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The Economic Impact of Terrorism in the Near East: Understanding the Threats Posed by Militant Groups

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Technical Report,01 Jun 2014,01 May 2015

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US Army Command and General Staff College Fort Leavenworth United States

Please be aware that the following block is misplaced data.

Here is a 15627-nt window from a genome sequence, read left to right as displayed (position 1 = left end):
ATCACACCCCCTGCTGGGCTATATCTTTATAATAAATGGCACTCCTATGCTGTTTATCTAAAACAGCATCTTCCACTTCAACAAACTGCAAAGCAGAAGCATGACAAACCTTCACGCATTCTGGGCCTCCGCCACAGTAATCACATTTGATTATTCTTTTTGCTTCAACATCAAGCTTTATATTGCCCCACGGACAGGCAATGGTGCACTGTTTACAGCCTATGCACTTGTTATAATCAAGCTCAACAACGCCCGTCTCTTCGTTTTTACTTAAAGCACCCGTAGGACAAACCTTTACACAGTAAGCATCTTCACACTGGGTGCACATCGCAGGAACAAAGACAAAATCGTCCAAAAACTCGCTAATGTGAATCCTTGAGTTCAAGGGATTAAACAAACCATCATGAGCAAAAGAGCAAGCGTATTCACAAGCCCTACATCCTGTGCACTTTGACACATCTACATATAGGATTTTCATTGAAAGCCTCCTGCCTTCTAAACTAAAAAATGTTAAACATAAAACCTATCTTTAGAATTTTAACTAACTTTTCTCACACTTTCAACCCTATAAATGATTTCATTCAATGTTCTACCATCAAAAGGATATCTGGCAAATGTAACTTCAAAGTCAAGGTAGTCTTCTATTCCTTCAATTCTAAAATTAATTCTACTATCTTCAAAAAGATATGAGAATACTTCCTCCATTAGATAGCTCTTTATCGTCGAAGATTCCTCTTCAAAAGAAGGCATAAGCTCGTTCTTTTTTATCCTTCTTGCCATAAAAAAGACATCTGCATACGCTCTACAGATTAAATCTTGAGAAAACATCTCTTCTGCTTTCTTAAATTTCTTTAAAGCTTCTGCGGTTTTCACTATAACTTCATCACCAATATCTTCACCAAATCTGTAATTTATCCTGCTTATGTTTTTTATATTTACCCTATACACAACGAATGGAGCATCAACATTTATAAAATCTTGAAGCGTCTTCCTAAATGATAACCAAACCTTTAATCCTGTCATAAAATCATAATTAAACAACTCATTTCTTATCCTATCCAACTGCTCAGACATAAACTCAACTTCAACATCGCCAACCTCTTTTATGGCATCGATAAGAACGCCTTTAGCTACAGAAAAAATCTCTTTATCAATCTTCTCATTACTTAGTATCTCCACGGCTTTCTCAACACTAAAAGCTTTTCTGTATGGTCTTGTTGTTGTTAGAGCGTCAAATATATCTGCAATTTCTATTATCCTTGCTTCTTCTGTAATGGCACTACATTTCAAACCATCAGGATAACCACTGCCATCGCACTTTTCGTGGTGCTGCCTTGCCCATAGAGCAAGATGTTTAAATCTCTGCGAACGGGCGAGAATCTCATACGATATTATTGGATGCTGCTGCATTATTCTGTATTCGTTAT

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How successful are terrorist attacks in inflicting economic harm on states The small body of work that has explored this question finds that while domestic terrorism is generally ineffective, transnational terrorism does reduce economic growth in some regions. Despite being a major center of terrorism, the Near East region has not been empirically tested in this way. This paper investigates the effect of domestic and transnational terrorism on macroeconomic growth for the eighteen countries in the Near East from 1970-2012. The findings indicate that neither form of terrorism has significantly affected economic growth, however, internal conflicts and external wars have both greatly limited growth. These findings have implications for how states allocate their scarce resources to formulate efficient defense strategies. Terrorist groups are not monolithic in nature while some groups conduct terrorist attacks almost exclusively, others use terrorism as a part of a larger strategy that also incorporates guerilla warfare and sometimes even conventional military operations. More traditional terrorist groups, which often have universal or global objectives, can be effectively targeted using counterterrorism strategies. Groups that are more local in nature, and who use terrorism in conjunction with other tactics, present a much greater threat to a states economy and political stability. These groups are better targeted using a counterinsurgency framework, which focuses more resources towards resolving the underlying causes of the conflict.

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